Richard Davenport covers recruiting for the Arkansas Democrat-Gazette. He is the host of Recruiting Thursday, a weekly radio show that airs from 7 to 8 p.m. on 92.1 FM in Fayetteville; 93.7 FM in Little Rock; 95.3 FM in Fort Smith; 96.3 FM in Hot Springs; 104.3 FM in Harrison/Mountain Home; and 106.9 FM in Arkadelphia.
Rasmussen and Holliman enjoy trip to War Memorial
LITTLE ROCK Arkansas’ game against Ole Miss at War Memorial Stadium in Little Rock on Saturday allowed two junior prospects the chance to experience a SEC game atmosphere.
Defensive end-tight end Zach Rasmussen, 6-3, 247, 4.91 seconds in the 40-yard dash, of Heber Springs moved to Arkansas in the summer of 2011 from Cordova, Tenn. where had lived since the age of five and became a Volunteer fan.
He heard the ‘Hog Call’ for the first time in person but soon was able to learned the famous call.
“It took me a little bit but by the second quarter I had it figured out,” Rasmussen said. “It’s really cool.”
Rasmussen, who is seeing interest from Arkansas, Oklahoma State, Mississippi State, South Carolina, Illinois, Arkansas State and Memphis, has recorded 39 tackles, 12 tackles for loss, 5.5 sacks, 1 forced fumble, 1 recovered fumble and a blocked punt this season.
“My hard work during the offseason paid off,” Rasmussen said. “I’m more of a presence in the running game more so than I was last year and I improved on my pass rush.”
Rasmussen, who’s considering mechanical engineering as a major on college, would like to tinker with cars one day.
“I really like working on old cars, maybe like a car restoration business.” he said.
Receiver Deion Holliman of Camden Fairview is a key part of the Cardinals’ 8-0 record because of his elusiveness and ability to make the big play. He too, enjoyed the game.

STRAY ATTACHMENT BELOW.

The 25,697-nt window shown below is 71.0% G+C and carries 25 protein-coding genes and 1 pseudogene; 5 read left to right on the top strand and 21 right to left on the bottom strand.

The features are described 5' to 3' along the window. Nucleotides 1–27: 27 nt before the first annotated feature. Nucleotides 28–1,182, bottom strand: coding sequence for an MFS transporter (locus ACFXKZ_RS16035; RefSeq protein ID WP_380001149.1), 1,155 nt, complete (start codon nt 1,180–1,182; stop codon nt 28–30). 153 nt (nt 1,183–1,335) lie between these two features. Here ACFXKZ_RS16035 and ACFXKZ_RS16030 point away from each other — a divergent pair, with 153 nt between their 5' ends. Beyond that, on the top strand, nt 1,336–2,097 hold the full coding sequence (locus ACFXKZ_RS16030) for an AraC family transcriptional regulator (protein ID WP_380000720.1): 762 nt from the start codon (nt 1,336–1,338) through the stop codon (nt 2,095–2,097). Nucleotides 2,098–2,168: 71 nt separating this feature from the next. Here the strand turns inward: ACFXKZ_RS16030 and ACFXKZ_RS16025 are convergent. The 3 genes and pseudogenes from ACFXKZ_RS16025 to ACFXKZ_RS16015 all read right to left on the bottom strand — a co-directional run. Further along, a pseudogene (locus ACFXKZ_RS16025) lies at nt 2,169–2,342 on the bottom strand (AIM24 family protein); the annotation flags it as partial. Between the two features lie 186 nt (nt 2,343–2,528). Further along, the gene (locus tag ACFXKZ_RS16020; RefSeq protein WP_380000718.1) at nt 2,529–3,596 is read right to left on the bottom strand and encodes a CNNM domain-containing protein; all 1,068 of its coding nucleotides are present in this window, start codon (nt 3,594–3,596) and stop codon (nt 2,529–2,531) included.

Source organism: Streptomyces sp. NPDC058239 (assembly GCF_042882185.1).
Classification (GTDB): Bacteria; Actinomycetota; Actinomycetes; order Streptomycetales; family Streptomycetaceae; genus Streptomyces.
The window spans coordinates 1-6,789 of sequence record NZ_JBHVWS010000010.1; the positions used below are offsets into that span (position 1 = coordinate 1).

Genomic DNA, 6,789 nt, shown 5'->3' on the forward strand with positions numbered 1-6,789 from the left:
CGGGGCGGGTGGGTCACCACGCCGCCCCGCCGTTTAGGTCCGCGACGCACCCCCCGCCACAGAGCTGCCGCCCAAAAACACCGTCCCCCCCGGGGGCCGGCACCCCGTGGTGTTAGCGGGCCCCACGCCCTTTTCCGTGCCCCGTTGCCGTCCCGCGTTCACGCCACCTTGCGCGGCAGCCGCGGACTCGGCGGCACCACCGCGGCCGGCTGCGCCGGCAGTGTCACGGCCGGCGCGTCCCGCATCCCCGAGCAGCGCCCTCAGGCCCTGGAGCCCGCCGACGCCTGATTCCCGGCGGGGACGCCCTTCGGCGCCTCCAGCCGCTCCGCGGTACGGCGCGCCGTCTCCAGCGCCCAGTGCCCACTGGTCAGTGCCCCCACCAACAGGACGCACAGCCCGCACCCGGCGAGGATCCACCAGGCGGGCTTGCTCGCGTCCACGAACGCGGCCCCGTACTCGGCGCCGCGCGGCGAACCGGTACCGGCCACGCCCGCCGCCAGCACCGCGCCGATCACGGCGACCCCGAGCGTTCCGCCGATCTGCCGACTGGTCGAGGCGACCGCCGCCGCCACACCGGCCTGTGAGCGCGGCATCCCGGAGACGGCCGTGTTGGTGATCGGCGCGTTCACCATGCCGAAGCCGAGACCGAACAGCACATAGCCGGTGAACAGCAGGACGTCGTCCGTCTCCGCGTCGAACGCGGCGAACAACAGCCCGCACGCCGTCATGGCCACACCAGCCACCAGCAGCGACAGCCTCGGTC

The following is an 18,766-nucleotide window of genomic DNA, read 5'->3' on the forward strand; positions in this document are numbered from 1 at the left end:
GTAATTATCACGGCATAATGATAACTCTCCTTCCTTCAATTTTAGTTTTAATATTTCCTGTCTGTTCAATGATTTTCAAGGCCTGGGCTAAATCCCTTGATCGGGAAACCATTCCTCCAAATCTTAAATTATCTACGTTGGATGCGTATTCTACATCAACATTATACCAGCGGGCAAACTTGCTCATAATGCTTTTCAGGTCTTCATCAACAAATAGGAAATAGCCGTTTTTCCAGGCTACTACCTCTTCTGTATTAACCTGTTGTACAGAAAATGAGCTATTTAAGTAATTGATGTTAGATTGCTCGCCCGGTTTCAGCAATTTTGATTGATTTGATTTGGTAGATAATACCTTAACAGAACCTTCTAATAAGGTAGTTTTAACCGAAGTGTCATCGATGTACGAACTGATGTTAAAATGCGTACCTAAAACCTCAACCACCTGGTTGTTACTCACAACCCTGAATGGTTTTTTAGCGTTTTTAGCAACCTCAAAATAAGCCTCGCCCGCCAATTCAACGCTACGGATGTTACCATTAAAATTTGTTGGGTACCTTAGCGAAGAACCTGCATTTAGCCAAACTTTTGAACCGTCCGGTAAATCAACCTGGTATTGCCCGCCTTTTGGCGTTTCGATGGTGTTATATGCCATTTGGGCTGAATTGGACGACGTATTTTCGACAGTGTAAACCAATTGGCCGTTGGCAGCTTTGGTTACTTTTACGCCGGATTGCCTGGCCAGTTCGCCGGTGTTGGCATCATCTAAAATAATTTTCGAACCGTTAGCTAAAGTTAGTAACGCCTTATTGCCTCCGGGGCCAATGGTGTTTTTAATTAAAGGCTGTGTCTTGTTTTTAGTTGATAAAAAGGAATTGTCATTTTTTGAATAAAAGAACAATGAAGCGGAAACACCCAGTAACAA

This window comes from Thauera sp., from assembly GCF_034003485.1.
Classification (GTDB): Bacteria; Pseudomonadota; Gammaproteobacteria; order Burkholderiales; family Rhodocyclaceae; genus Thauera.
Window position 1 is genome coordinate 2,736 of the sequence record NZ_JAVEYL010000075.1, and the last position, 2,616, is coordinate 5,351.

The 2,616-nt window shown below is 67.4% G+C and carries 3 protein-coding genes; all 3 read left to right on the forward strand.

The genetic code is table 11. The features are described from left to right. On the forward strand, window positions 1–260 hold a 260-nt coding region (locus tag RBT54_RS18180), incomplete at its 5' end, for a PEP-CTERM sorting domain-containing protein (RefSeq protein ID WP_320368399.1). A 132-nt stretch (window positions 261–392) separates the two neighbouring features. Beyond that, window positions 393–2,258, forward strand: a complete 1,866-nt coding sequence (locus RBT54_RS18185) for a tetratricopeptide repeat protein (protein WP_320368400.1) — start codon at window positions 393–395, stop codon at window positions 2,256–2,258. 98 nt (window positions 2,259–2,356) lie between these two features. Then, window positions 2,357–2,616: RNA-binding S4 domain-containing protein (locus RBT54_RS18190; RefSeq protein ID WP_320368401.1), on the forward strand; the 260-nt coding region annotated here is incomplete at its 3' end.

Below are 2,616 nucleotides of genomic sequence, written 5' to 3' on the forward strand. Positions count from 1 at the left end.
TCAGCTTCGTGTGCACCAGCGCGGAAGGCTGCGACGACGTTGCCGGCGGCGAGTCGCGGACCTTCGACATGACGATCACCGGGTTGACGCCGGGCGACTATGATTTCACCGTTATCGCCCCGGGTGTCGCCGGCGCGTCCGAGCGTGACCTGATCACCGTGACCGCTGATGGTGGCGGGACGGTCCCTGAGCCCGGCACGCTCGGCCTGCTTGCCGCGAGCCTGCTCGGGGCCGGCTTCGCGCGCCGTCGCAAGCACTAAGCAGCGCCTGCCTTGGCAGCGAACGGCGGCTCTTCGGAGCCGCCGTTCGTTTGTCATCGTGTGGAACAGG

“I liked the atmosphere,” Holliman said. “I liked how the crowd stayed into it.”
Holliman, 5-8, 170, 4.4 seconds in the 40 yard dash, said the game motivated him to more to try achieve his goal of playing major college football.
“Seeing them and seeing them on national TV,” Holliman said. “That shows what it takes to be there.”
He and his cousin and former Razorback running back De’Anthony Curtis worked out together over the summer. Holliman said he learned to push himself.
“He taught me a lot,” Holliman said. “He taught me during conditioning how to condition my muscles. When I was working out , I was looking at it from a high school pace. I would probably bench and squat and take two to three minutes to do my next sets. De’Anthony was like intensity, hitting the weights fast and not take breaks and do more work.”
The workouts have paid off this season.
“It bettered me on the field,” Holliman said. “I was moving faster My conditioning
Holliman has rushed 22 times for 234 yards, 4 touchdowns and recorded 19 receptions for 361 yards and 6 touchdowns this season.
“I’m quick and already low to the ground,” Holliman said. “So it already makes it hard for defenders to tackle me. My speed and power, I can break through tackles. I can catch the deep ball, run fast, quick routes. When I’m not running the ball I ‘ll block…and try and help my teammates.”
An excellent student, Holliman has a 3.7 grade point average while taking Advancement Placement classes. He’s eyeing mechanical engineering or business as possible majors for college.
“I would like to be a motivational speaker,” he said. “Have camps and help kids and teach them what I’ve learned. I want to do something that I love doing.”
Holliman said his late fumble in the 36-35 loss to Greenwood in the 2010 Class 5A state title game pushes him to be the best he can be.
“It bettered me as a person,” Holliman said. “It pushed me to work hard to not make the same mistakes.”